Roxbury Protest Against Racial Profiling and Militarization of Police After Mike Brown’s Death
BOSTON/Roxbury – Following the shooting death of unarmed African-American teenager Mike Brown in Ferguson County, Missouri protestors took the streets of Boston on Saturday.
Brown was shot and killed by police on Saturday last week in an incident that has triggered a wave of protests across the country, and which saw about 200 demonstrators march from Copley Square to the Boston Police Department (BPD) headquarters in Roxbury in protest.
Leondra Hawkesworth, speaking at the rally, said “I want to tell you as a black mom what this is doing to me: I’m so angry, I’m so tired of all the brutality that goes on against brown and black boys. “My grandchild has a target on his back,” she continued, “if you tell your son to say anything to a cop, he’s going to either get shot, arrested, beat up, who knows,” adding that she wants this state of affairs to stop.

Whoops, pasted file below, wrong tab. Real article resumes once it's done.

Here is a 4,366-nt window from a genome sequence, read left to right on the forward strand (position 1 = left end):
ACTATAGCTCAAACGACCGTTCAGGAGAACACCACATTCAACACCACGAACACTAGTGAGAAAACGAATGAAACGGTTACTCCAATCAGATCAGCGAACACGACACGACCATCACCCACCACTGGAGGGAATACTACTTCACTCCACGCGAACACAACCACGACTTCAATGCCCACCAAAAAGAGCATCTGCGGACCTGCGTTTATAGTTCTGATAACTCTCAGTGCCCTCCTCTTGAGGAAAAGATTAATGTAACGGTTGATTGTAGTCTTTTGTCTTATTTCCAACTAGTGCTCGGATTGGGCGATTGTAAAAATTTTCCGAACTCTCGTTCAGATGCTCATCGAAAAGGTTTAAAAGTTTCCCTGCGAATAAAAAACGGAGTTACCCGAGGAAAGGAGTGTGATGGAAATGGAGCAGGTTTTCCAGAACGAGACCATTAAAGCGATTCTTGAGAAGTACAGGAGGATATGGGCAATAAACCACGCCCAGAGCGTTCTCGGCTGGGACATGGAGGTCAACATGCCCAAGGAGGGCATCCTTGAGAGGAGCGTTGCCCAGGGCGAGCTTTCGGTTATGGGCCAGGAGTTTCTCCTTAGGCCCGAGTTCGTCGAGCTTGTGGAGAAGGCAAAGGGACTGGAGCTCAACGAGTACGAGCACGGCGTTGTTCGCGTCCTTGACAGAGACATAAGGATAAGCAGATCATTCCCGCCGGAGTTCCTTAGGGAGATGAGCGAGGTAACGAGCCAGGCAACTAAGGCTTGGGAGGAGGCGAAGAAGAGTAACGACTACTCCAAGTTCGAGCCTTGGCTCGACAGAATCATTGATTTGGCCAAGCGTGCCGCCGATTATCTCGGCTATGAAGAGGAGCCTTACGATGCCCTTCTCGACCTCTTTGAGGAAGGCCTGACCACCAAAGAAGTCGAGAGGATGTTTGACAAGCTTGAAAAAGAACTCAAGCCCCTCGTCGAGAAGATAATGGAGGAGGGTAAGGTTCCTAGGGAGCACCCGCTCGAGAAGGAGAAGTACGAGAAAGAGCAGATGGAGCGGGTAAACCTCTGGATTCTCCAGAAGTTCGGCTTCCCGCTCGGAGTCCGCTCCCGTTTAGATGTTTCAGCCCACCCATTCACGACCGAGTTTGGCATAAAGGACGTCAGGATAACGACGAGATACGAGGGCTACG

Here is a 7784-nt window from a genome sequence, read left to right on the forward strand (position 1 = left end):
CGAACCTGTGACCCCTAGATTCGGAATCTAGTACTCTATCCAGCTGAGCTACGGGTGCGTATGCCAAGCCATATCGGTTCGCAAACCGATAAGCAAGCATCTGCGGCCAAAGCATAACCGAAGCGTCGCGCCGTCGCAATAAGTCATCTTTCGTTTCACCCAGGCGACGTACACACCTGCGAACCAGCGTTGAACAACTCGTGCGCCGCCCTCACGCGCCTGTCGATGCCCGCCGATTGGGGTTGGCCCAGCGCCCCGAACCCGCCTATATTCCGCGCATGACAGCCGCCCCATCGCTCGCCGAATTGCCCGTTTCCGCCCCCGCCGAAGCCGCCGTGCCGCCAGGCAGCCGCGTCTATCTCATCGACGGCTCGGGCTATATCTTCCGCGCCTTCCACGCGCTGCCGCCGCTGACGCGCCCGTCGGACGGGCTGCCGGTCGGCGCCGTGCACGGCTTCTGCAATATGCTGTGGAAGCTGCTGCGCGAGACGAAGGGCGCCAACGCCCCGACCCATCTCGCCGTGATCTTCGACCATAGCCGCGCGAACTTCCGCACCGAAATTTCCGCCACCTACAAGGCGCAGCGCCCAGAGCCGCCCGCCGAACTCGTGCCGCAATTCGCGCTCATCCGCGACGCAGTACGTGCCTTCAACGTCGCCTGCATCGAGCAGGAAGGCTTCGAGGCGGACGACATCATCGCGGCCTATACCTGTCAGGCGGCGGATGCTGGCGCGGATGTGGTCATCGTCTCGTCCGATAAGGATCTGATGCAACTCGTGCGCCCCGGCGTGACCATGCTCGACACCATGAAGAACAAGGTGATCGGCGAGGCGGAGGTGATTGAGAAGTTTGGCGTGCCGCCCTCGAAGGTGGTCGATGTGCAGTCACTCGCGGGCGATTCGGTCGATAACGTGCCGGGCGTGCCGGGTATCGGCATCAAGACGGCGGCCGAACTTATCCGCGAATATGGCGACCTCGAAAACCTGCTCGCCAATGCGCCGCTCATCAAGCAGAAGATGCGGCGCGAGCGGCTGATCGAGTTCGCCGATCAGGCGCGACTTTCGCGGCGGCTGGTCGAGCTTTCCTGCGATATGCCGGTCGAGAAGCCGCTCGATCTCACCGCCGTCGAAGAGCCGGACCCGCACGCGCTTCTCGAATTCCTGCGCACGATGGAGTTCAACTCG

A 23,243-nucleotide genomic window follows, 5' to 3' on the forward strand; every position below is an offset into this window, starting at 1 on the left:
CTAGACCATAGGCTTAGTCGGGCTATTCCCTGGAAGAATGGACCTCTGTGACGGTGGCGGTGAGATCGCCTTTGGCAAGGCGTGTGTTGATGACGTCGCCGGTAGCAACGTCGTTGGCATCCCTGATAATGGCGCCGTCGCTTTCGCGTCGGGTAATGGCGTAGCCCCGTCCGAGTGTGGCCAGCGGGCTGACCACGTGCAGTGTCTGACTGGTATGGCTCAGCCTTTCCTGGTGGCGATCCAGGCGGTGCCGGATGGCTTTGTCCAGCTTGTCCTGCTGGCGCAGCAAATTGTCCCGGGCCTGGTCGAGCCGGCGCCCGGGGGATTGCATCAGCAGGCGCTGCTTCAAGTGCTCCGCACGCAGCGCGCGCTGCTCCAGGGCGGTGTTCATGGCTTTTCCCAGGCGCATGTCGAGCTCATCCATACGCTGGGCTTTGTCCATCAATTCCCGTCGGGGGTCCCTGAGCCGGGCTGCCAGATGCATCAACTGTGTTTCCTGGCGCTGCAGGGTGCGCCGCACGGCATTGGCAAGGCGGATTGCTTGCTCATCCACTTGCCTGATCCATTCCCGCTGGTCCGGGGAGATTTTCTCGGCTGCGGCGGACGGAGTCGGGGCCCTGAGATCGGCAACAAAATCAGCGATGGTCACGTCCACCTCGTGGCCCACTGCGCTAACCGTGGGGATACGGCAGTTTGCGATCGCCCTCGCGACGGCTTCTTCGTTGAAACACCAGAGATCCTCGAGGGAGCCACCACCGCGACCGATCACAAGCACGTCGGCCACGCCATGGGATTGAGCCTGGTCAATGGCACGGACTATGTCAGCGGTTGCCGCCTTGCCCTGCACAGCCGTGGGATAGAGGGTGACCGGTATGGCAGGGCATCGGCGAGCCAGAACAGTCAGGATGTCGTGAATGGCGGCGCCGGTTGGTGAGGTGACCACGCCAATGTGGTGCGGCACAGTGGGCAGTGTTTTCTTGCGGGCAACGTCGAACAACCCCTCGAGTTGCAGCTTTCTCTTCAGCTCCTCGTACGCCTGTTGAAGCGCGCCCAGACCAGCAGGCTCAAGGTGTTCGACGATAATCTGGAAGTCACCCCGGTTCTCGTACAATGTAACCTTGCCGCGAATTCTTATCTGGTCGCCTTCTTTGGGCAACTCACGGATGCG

Demonstrators called for an end to racial profiling in the BPD, and for a reversal of trends toward militarizing police forces across the country.
Open Media Boston contacted both the City of Boston and the BPD for a press statement, but did not receive a response before the filing of this report.
Karla Sheffield, holding a picture in front of her, said “this is my son Burrell Ramsey-White: on August 21st, 2012 he was shot and killed by Boston police in what was supposed to be a routine traffic stop.”
She said, “it took 16 months just to get the officer’s name, [and] the officer has been cleared by the Boston police [of any wrongdoing] … right now I am fighting for justice for my son, it’s hurting me because every time I turn around there’s another black child, another young brother, somebody’s son has been taken down by the people who are supposed to protect and serve us.”
Also speaking at the rally, Denise Smith said, “No matter what color you are, you have value, nobody’s worth more than anybody … where the hell is our justice?”
Another speaker who did not provide his name said, “I’m a man of color … I’ve experienced being profiled, I’ve experienced being targeted, this is wonderful what we’re doing to support Ferguson County, but we’ve got issues right here at home,” referring to violence internal to African-American communities in the Boston area.